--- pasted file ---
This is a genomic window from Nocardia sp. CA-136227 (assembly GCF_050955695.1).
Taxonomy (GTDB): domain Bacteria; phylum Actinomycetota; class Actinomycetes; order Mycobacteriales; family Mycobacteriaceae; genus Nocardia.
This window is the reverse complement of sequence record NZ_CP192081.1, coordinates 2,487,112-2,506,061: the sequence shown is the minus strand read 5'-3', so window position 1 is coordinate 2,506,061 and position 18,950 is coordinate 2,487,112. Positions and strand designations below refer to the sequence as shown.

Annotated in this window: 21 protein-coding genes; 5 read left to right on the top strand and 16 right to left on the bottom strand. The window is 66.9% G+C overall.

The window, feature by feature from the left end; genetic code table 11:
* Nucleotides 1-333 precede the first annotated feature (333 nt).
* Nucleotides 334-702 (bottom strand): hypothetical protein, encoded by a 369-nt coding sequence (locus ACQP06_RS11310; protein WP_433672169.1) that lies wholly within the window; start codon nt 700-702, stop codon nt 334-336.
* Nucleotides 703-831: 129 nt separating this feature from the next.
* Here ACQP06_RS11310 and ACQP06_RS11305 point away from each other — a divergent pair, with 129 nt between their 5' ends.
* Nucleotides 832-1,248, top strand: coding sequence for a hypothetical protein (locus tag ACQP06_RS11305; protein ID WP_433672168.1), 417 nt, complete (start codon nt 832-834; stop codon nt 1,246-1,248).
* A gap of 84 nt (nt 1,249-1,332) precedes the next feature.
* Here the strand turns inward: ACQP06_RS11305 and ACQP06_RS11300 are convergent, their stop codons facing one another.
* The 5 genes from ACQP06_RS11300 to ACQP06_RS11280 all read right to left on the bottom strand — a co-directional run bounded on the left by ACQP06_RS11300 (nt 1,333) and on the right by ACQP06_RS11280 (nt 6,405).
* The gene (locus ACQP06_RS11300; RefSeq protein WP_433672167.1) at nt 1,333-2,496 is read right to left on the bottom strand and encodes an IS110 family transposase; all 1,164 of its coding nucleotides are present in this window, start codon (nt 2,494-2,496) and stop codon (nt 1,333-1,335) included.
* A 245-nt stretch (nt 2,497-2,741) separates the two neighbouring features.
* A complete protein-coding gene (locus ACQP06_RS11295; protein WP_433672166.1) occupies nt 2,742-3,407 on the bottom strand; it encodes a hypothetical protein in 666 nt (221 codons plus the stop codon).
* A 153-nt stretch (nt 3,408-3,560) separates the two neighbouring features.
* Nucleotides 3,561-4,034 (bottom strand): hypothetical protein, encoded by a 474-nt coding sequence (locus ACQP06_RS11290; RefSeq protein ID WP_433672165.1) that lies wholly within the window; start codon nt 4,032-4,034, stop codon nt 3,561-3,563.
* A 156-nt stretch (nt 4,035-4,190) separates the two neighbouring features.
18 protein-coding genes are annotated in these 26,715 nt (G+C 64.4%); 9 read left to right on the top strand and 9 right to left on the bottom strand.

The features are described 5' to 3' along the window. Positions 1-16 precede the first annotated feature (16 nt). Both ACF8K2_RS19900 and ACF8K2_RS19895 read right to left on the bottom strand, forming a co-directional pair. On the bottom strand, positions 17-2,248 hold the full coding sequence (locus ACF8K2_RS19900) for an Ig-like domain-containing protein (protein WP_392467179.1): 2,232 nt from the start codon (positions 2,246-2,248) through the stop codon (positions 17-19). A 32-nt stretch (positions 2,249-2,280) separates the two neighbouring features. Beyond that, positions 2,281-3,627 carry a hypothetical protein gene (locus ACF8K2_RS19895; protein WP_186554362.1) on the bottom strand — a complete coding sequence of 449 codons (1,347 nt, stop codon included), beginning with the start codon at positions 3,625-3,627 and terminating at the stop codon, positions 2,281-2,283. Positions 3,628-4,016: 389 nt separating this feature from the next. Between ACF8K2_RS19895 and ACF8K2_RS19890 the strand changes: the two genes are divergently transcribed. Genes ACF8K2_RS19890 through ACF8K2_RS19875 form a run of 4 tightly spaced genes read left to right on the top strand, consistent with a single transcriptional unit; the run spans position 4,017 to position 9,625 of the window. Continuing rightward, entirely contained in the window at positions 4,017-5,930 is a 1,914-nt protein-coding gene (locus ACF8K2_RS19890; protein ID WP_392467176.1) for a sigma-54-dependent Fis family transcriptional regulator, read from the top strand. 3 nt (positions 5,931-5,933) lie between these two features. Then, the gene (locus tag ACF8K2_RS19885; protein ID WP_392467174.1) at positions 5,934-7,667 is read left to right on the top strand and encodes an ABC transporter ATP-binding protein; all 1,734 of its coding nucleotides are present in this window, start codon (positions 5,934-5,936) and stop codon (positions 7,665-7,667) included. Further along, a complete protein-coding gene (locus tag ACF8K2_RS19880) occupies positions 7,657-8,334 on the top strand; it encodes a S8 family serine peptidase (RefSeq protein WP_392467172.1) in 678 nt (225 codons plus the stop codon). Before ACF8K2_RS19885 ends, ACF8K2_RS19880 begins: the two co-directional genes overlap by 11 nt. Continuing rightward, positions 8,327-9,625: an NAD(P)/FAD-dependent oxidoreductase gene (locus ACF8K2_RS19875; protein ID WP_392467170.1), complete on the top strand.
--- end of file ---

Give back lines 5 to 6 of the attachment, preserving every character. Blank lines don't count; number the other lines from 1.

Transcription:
The window, feature by feature from the left end; genetic code table 11:
* Nucleotides 1-333 precede the first annotated feature (333 nt).